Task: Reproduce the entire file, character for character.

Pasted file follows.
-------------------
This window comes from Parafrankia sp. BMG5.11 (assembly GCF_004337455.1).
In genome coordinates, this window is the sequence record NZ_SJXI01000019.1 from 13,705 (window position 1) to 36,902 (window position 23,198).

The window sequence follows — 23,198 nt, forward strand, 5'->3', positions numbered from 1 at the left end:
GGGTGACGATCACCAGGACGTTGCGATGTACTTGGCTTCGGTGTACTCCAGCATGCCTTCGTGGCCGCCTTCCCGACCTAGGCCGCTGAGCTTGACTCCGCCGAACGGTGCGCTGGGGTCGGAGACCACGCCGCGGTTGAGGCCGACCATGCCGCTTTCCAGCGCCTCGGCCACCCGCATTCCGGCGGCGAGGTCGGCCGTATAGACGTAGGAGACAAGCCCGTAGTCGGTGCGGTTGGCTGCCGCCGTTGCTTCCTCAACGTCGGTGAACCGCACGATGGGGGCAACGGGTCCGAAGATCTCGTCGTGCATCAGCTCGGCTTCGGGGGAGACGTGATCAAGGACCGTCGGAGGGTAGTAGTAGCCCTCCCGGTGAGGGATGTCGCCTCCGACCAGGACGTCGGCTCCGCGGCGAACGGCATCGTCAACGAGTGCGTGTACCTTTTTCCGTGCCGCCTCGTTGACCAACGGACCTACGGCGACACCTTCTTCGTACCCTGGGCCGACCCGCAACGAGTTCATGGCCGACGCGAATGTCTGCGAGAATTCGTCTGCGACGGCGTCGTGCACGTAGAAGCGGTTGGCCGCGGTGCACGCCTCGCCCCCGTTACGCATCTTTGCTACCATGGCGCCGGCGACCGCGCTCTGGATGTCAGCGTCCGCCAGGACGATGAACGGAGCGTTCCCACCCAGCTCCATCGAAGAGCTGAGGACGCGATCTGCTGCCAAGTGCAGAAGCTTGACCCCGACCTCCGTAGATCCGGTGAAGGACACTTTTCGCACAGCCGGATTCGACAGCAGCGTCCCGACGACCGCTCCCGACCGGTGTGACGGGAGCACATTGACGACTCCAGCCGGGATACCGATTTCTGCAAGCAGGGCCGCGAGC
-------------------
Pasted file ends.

This window comes from Parafrankia sp. BMG5.11 (assembly GCF_004337455.1).
In genome coordinates, this window is the sequence record NZ_SJXI01000019.1 from 13,705 (window position 1) to 36,902 (window position 23,198).

The window sequence follows — 23,198 nt, forward strand, 5'->3', positions numbered from 1 at the left end:
GGGTGACGATCACCAGGACGTTGCGATGTACTTGGCTTCGGTGTACTCCAGCATGCCTTCGTGGCCGCCTTCCCGACCTAGGCCGCTGAGCTTGACTCCGCCGAACGGTGCGCTGGGGTCGGAGACCACGCCGCGGTTGAGGCCGACCATGCCGCTTTCCAGCGCCTCGGCCACCCGCATTCCGGCGGCGAGGTCGGCCGTATAGACGTAGGAGACAAGCCCGTAGTCGGTGCGGTTGGCTGCCGCCGTTGCTTCCTCAACGTCGGTGAACCGCACGATGGGGGCAACGGGTCCGAAGATCTCGTCGTGCATCAGCTCGGCTTCGGGGGAGACGTGATCAAGGACCGTCGGAGGGTAGTAGTAGCCCTCCCGGTGAGGGATGTCGCCTCCGACCAGGACGTCGGCTCCGCGGCGAACGGCATCGTCAACGAGTGCGTGTACCTTTTTCCGTGCCGCCTCGTTGACCAACGGACCTACGGCGACACCTTCTTCGTACCCTGGGCCGACCCGCAACGAGTTCATGGCCGACGCGAATGTCTGCGAGAATTCGTCTGCGACGGCGTCGTGCACGTAGAAGCGGTTGGCCGCGGTGCACGCCTCGCCCCCGTTACGCATCTTTGCTACCATGGCGCCGGCGACCGCGCTCTGGATGTCAGCGTCCGCCAGGACGATGAACGGAGCGTTCCCACCCAGCTCCATCGAAGAGCTGAGGACGCGATCTGCTGCCAAGTGCAGAAGCTTGACCCCGACCTCCGTAGATCCGGTGAAGGACACTTTTCGCACAGCCGGATTCGACAGCAGCGTCCCGACGACCGCTCCCGACCGGTGTGACGGGAGCACATTGACGACTCCAGCCGGGATACCGATTTCTGCAAGCAGGGCCGCGAGC